I've finished putting the Beads on all the planks. I'll be putting the coves on each plank as I need them. This is to try and reduce the damage to them just from having them around

Wednesday May 2nd, 1.5hrs

Put the Cove on one board, and just clamped it into place on the molds....yeah. So now Cove up of Down, I choose up, and since this is my first boat I'll go with staples.

Well here is where I stopped keeping a diary... I'd hoped to get a real estimate of the time taken. But now I just wanted to build my boat.... I took pictures as I went, which will follow below

May 7, 2001

Work done now includes buying the 16ft boards to be ripped, ripping them, then routing out the bead and cove on each strip. The pictures show what look like some form of weird brace, these were simply guides to help me slide each strip into place on the form. The picture is taken as the strips are starting to go around the bilge. The straps seen are to help hold the results from the twisting of the strip.

July 10, 2001

Oh oh... it's starting to look like a canoe (people don't laugh at me any more when they see my shop and here me say 'I am building a canoe'... I've finished striping. and have been doing a bit of plane work.

Sept 12, 2001

bought 3 board feet of ash ($17.97) for the inner gunwales (sept 7)
1.6bf of Cherry ($17.58) for the decks,
bought 3.6 board feet of ash ($18.93) for the outer gunwales (sept 15)

Here I've finished planing, and sanding. Both the inside and outside have been fiber glassed. I deviated from the book and put multiple layers of fiberglass... you can see the 'rub plate' I've put on the end of the canoe, as I've scraped the edge with a paint scraper to smooth it out. (oh there will be a note on this later). Additionally there is an extra 'football' shaped piece of fiberglass on both the inside and outside of the canoe, covering the bottom.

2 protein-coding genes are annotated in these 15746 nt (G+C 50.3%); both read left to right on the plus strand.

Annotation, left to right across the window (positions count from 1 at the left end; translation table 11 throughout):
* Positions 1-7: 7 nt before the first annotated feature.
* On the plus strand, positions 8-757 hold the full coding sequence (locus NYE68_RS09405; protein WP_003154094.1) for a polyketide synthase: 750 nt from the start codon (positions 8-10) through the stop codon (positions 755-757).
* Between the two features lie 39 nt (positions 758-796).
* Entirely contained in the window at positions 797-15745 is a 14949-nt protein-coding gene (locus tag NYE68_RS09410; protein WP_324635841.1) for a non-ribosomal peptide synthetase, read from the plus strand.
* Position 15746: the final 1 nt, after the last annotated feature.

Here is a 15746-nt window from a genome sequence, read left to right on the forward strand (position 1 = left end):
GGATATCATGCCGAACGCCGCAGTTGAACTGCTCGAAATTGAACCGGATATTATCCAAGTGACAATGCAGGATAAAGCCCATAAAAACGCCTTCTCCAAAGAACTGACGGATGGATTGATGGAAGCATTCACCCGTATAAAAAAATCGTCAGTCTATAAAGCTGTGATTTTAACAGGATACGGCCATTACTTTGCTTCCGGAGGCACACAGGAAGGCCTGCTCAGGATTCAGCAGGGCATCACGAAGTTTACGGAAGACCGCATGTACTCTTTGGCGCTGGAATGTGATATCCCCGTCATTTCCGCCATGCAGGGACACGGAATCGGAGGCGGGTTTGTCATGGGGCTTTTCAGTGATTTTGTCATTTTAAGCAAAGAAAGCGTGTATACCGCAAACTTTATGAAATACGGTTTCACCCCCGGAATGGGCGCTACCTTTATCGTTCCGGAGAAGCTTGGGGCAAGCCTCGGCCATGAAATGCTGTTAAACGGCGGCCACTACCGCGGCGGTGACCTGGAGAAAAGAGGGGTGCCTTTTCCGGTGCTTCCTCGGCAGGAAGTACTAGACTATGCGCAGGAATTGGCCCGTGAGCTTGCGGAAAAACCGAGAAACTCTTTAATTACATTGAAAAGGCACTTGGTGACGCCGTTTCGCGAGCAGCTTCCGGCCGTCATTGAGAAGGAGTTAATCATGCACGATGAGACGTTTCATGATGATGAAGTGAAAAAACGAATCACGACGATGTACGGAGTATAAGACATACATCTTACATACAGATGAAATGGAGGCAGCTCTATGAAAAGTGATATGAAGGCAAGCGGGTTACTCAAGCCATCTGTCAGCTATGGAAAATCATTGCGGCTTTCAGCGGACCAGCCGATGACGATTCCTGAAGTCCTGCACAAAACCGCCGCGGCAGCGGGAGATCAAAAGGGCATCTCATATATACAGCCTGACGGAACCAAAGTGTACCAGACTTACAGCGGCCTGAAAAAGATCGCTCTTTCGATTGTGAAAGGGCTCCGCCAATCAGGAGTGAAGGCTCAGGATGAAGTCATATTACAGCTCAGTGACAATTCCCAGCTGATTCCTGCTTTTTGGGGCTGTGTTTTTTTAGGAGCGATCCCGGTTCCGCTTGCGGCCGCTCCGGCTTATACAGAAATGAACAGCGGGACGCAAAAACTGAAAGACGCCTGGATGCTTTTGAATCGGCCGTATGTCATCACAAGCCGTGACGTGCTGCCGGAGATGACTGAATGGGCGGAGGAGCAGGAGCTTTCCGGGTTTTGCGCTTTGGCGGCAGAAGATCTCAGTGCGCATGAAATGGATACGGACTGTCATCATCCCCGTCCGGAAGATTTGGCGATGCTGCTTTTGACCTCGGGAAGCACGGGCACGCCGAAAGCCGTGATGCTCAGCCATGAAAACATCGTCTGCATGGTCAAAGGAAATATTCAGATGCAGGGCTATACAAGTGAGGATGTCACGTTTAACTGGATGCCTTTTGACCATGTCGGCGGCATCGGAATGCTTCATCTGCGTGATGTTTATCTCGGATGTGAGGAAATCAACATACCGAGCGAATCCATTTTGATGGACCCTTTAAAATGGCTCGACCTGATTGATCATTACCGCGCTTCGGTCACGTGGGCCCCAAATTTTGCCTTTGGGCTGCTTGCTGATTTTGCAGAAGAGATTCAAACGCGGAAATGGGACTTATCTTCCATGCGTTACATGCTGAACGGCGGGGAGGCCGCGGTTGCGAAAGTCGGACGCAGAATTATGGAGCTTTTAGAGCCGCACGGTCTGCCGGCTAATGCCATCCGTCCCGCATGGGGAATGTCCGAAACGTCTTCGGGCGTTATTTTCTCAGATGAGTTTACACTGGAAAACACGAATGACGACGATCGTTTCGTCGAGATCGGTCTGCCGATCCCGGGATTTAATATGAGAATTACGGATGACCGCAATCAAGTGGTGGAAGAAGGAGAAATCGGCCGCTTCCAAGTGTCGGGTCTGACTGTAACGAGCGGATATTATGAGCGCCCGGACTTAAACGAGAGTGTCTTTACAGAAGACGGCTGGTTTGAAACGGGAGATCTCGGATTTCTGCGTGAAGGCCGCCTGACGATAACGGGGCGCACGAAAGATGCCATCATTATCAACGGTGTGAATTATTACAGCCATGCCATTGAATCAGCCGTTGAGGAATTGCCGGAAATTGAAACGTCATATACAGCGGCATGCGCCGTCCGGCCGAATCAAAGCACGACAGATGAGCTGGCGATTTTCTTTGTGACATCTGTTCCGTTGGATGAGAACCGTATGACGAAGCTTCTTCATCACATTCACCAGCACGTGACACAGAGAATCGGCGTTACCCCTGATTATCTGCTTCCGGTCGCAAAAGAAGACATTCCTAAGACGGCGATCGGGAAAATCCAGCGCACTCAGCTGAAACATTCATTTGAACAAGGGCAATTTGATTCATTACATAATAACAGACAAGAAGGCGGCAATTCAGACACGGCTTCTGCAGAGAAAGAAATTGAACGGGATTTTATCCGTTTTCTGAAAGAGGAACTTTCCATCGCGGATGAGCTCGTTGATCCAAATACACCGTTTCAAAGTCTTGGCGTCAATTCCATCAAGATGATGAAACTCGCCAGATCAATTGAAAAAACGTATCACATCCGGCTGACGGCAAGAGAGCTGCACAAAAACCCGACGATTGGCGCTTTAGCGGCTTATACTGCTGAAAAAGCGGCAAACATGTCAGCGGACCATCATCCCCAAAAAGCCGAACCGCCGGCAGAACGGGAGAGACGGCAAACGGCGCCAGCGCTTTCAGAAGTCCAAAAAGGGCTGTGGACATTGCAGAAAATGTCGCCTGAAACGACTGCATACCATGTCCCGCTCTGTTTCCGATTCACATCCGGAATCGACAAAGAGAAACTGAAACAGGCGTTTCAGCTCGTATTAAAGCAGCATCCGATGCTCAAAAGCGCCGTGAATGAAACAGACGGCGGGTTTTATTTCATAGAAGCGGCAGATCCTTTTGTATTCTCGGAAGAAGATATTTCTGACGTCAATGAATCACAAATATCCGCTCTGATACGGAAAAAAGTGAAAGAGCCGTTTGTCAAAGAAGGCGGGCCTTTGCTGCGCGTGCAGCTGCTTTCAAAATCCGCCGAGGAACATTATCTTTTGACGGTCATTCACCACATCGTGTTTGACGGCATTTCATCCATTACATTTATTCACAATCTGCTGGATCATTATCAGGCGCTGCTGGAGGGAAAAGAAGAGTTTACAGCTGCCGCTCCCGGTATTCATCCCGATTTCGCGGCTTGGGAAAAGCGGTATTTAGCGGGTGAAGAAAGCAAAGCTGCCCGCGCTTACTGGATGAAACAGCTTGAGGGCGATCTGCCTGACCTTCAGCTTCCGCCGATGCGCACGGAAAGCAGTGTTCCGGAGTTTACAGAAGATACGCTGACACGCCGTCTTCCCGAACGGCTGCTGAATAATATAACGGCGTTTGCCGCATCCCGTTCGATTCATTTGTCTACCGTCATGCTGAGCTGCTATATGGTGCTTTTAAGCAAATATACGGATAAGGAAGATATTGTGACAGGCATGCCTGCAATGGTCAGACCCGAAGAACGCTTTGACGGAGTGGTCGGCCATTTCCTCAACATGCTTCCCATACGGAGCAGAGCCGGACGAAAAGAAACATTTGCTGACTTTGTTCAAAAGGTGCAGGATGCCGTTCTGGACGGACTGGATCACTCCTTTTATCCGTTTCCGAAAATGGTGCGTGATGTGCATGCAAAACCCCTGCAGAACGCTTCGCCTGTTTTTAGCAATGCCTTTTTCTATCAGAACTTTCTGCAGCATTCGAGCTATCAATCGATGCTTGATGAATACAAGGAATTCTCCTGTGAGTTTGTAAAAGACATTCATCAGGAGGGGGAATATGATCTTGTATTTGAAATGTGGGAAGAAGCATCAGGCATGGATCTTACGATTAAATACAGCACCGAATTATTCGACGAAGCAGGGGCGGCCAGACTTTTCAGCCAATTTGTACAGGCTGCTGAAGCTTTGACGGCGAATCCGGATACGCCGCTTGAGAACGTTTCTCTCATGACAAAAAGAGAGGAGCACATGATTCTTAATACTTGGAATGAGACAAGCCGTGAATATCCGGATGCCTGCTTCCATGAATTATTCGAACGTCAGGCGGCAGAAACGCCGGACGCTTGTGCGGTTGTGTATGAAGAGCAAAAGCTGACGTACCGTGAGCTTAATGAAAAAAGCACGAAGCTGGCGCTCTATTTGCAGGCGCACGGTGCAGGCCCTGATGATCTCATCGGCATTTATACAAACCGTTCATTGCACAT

more stuff bought before I was finished....

gun whale pic

Putting on the inner gun whale, work now is making the gunwales, (scarfing shorter pieces of ash together, shaping a taper, and the profile. ) I've also ripped and cut pieces of cherry for the scuppers (little blocks of wood that go on the inner gun whale to leave holes for water to drain out when the canoe is upside down.

finishing work is: gunwales clamped, deck shaped and installed, yolk (bought) and installed varnishing the boat, oiling the gunwales, building and installing the seats

Some pics

yes the canoe is strapped to the ceiling... it is almost done Just need some properly sized bolts for the seats, and I'll have to move them a bit

2:00 Oct 27, 2001

!!! LAUNCH !!!... Pics forth coming

The gunwales, deck, have been build and added. There are three coats of varnish inside and out (more varnish to come). the gunwales and deck have been oiled, and the (temporary) seats have been build and installed.

The canoe is still not quite done, I have to fix up the seats, one of the things I do not have much of an Idea of how to do is the caning. I've drilled holes, and woven in some fishing line for this launch. Hopefully I'll get around to the good stuff this winter. Some other minor things as well, still missing a thwart shown in the book, and the bolts holding the seat and yolk need to be changed. but this is pretty much it.

Well we are back from the test, there were 5 of us out braving the -1 Deg. C weather. Of course having finished my canoe, we are in some sort of drought, the fist place we went in Calgary was the Bowness lagoon, which was empty of water, then we drove across town to the Bow water canoe club, their water course was also missing the H20. Finally we ended up in the Glenmore Resevour... lots of water, but it was a bit exposed to the wind. Anyways, how did the canoe handle you ask... pretty much as expected. Given the round bottom, the some what narrow beam, and my putting the seats a bit high (10.5 inches from the bottom) I expected it to be a bit tender. Given that it was -1 out, I really did not want to do a wet exit.

It was down right scary when Garth and I were in the boat. Garth ways 250lbs, and I weigh 180, that made the boat down right scary. we are both not super experienced, I was in the front, and could not see what was going on, but I though for sure we were about to go swimming. I felt like th efrom was really high in the water, I'm wondering about the seat placement.

When Carla and Yao were in the boat it look pretty good on the water, they were the lightest combination, and the closed matched for weight... (I'd risk a beating if I gave the actual weight though, gee girls.) Both were complete novices in a canoe, and were able to make a turn in a light wind off the reservoir with out a problem.

I cant wait to get it out in the spring with my canoing buddy, who could not make it yesterday. Should be really nice in the river.

Here are some Launch pictures.


great sites on the net, books etc, in no particular order (and incomplete)